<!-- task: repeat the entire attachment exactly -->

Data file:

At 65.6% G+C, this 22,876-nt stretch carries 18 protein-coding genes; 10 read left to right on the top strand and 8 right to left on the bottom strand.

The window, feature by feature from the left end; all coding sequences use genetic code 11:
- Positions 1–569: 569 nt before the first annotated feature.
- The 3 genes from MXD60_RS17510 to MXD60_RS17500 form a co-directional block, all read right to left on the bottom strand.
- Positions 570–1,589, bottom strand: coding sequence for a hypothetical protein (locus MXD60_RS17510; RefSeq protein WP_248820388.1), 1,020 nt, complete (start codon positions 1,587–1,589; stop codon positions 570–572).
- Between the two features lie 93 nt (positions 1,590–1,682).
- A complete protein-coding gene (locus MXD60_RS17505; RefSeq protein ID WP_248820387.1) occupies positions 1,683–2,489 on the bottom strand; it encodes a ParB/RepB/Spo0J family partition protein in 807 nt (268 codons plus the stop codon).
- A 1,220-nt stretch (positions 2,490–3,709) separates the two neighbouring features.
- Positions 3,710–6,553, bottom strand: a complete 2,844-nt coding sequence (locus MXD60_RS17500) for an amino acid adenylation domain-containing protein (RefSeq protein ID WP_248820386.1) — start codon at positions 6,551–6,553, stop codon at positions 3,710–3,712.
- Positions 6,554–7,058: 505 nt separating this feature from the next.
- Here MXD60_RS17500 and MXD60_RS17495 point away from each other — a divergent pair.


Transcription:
At 65.6% G+C, this 22,876-nt stretch carries 18 protein-coding genes; 10 read left to right on the top strand and 8 right to left on the bottom strand.

The window, feature by feature from the left end; all coding sequences use genetic code 11:
- Positions 1–569: 569 nt before the first annotated feature.
- The 3 genes from MXD60_RS17510 to MXD60_RS17500 form a co-directional block, all read right to left on the bottom strand.
- Positions 570–1,589, bottom strand: coding sequence for a hypothetical protein (locus MXD60_RS17510; RefSeq protein WP_248820388.1), 1,020 nt, complete (start codon positions 1,587–1,589; stop codon positions 570–572).
- Between the two features lie 93 nt (positions 1,590–1,682).
- A complete protein-coding gene (locus MXD60_RS17505; RefSeq protein ID WP_248820387.1) occupies positions 1,683–2,489 on the bottom strand; it encodes a ParB/RepB/Spo0J family partition protein in 807 nt (268 codons plus the stop codon).
- A 1,220-nt stretch (positions 2,490–3,709) separates the two neighbouring features.
- Positions 3,710–6,553, bottom strand: a complete 2,844-nt coding sequence (locus MXD60_RS17500) for an amino acid adenylation domain-containing protein (RefSeq protein ID WP_248820386.1) — start codon at positions 6,551–6,553, stop codon at positions 3,710–3,712.
- Positions 6,554–7,058: 505 nt separating this feature from the next.
- Here MXD60_RS17500 and MXD60_RS17495 point away from each other — a divergent pair.